With three hummable numbers, the film’s music is enjoyable but nothing out of the ordinary says Vipin Nair
After ending the last decade with a period film about a Maratha warrior, composers Ajay Atul start their ’20s innings with another song in a very similar setting. The duo though, have just one song this time as the rest of Tanhaji’s soundtrack is composed by several others. The duo themselves do not appear to have shed the memories of that last project, as ‘Maay Bhavani’ carries a bit of a hangover from ‘Mere Mann Mein Shiva’. Despite the derivative aspect though, this ends up a slightly better affair, buoyed by the mellower melodic passages and the delivery led by Sukhwinder Singh and Shreya Ghoshal.
The album’s other devotional song, with a heavier folk bent, is a more entertaining listen. Mehul Vyas’s ‘Shankara Re Shankara’ is sung by the composer and Adarsh Shinde. And thanks to the choice of instruments in the backdrop, this is the only song in the soundtrack that, at seems to belong closest to the time the movie is set in although the lyrics, do dilute that effect.
The composing duo who had a fairly busy 2019 – Sachet Tandon and Parampara Thakur – get the other half of the soundtrack. And after the token devotional song entries, Sachet-Parampara’s first offering is the token battle anthem. While this song too follows a pretty formulaic approach, the core refrain – delivered in multiple forms throughout the piece – lends it a rousing, haunting quality, particularly in the way it’s rendered by the chorus. That tune though, seems to be reminiscent of an older melody.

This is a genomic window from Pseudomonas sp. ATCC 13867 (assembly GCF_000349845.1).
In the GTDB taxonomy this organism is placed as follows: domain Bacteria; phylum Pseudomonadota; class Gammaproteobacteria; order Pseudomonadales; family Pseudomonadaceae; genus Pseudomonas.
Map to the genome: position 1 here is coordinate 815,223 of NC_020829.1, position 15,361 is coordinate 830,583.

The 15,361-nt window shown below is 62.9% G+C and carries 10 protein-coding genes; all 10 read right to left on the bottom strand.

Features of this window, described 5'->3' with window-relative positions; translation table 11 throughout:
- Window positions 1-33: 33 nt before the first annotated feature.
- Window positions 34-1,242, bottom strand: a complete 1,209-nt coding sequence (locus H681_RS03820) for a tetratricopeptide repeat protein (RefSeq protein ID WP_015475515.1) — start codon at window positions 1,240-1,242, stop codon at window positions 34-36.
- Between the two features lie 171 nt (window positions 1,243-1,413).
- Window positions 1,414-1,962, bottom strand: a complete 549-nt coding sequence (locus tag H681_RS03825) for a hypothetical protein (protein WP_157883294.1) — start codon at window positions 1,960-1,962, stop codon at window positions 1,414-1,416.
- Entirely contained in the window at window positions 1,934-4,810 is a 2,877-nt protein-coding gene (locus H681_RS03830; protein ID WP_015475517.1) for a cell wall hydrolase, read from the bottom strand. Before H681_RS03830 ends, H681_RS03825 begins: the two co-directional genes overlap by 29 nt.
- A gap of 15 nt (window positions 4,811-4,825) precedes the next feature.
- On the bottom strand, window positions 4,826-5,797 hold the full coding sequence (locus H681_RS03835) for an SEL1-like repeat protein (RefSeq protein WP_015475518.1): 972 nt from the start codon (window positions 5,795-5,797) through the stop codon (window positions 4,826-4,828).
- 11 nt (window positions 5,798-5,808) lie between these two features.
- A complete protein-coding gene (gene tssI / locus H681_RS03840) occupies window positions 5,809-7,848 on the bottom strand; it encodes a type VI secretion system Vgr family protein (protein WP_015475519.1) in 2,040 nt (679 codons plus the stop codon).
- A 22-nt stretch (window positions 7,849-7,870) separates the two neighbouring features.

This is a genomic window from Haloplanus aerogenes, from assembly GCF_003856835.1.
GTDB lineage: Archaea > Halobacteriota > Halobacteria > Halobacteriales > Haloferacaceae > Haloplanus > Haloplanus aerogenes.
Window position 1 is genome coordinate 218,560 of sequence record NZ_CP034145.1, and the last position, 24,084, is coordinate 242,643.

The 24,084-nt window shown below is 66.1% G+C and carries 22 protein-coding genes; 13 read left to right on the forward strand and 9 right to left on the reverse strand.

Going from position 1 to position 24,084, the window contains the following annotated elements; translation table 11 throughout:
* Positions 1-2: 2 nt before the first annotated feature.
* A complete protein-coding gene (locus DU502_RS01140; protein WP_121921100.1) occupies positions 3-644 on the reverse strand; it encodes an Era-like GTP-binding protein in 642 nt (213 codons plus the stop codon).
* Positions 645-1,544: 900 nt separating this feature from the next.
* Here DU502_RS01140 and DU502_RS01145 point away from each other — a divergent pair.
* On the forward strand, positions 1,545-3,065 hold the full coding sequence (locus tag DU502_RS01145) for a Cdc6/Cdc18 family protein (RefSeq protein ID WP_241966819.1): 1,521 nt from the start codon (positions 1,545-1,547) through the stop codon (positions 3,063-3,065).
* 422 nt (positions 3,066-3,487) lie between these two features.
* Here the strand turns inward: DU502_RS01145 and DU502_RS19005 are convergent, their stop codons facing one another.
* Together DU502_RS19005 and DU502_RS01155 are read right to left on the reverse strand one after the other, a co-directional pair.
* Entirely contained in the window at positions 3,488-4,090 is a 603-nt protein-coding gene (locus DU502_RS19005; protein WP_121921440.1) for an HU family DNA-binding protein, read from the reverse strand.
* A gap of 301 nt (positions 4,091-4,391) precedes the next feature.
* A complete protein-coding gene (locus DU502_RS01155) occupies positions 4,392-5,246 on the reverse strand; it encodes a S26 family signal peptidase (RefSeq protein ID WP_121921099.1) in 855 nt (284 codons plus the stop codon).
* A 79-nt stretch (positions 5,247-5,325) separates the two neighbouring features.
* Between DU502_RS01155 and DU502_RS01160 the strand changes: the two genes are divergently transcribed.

The composers’ other song is a romantic melody titled ‘Tinak Tinak’ – a pleasant piece that is very well arranged. The plucked strings and shehnai, in particular are well employed throughout the song, and Harshdeep Kaur is in top form behind the mic. The problem with the number though, is that it doesn’t sound like it belongs to the period, or even the region in this case. In fact, the song sounds so contemporary filmi most of the time, the lyrics could well be the standard Punjabi-Hindi mix and it would fit right in. A special mention to Pritesh Mehta who did the music production here – possibly one of the last projects he did before his untimely and unfortunate death last year.
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